Comment: If we do concede Witzel’s point, then we abandon the authority of the Vedic sastras, accepting them as a product of historical processes of evolution. If we really do accept this, then we must conclude that Visnu is really fictitious. How then can we be devotees of Visnu? It is not possible.
In the book “Vaisnavism”, Witzel’s position is neither refuted nor seriously challenged. Witzel himself comes close to challenging it by pointing out the existence of a Vaisnava sect, the Vaikhanasa, that make use of texts related to the Yajur Veda. This is an interesting lead, but it means little by itself, and it needs to be followed up by further research.
My point is this: If we are going to publish and give prominence to the views of scholars such as Witzel, we must also be prepared to do the extensive research work needed to effectively refute their views. This requires a research institute of the kind that I outlined above. Witzel’s views represent the standard, mainstream position for Indologists. Since they are quite incompatible with Krsna consciousness, if we promulgate them and do not oppose them effectively, then we will ultimately have to give up Krsna consciousness. Of course, this has happened to a number of devotees in the past.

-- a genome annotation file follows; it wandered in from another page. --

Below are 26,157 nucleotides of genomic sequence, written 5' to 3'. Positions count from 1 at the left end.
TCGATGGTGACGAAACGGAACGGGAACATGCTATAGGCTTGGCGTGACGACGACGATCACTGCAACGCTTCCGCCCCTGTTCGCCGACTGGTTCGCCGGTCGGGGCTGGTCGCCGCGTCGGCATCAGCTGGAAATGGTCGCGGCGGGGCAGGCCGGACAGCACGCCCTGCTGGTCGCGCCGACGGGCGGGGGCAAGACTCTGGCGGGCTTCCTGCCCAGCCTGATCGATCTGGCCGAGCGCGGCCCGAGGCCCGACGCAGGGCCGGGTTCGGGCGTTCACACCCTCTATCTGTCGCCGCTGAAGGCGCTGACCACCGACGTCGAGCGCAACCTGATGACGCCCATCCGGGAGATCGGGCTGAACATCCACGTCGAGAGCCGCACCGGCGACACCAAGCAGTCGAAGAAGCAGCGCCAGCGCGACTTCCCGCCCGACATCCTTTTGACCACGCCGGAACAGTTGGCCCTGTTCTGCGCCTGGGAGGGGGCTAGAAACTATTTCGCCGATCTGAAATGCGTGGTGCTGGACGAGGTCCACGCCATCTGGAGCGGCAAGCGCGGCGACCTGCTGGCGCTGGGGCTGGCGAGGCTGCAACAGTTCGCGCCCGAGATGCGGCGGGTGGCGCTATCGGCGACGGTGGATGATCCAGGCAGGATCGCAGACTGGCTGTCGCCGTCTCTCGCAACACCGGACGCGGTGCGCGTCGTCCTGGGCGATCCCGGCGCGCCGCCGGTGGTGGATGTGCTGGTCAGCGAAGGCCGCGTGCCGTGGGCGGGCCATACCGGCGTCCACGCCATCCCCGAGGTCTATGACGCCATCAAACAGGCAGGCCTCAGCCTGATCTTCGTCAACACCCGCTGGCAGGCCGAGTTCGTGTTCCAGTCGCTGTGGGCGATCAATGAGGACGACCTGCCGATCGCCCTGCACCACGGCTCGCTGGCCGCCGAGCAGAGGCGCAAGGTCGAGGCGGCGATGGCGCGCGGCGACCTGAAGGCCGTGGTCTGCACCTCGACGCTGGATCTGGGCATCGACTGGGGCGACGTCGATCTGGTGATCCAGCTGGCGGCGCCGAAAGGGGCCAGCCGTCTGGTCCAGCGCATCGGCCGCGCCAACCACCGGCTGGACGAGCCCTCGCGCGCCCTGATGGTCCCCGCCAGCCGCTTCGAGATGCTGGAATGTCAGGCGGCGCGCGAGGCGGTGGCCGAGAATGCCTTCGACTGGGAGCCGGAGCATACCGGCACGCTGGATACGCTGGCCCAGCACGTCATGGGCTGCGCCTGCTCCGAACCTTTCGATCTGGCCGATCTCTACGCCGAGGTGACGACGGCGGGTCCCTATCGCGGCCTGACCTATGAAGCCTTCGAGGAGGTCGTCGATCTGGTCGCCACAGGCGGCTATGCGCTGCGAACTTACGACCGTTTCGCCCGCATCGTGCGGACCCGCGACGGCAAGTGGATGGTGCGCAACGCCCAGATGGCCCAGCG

Dr. H. Daniel Smith is a professor of religion at Syracuse University. Here he comments on the Ramayana:
Dr. Smith: Aranya-kanda. That’s when you enter into what I call a kind of Walt Disney world–truly another world altogether… Steven Rosen: [laughter] I see. Dr. Smith: What I mean is that in it there are talking birds, and talking animals, and demons, and witches, and all sorts of wondrous, wonderful things. Steven Rosen: Seems like Walt Disney would be envious of some of these things. Dr. Smith: Well, I think he certainly missed the boat by not making it into an animated spectacle… (Rosen, 1992, p. 34)
Comment: A devotee might regard Smith’s statements as being somewhat offensive. But what can we say in response to them? One response is to simply laugh, say, “I see,” and roll with the punches. After all, do we ourselves really believe in a world full of talking birds, talking animals, demons, and witches? If we do, how could we rationally defend such a belief in a conversation with intelligent people?
Answer: It is necessary to really make to case for Srila Prabhupada’s position on the nature of life. Grossly embodied life comes from subtly embodied life, which in turn comes from spiritual life. The big picture regarding life is very remarkable indeed, but it can be backed up by vast amounts of evidence. We can gather together this evidence and make a case for the reality of the Vedic world. We can argue reasonably that the Vedic world is the real world. But to do this, we must have a well-funded research team dedicated to carrying out this task.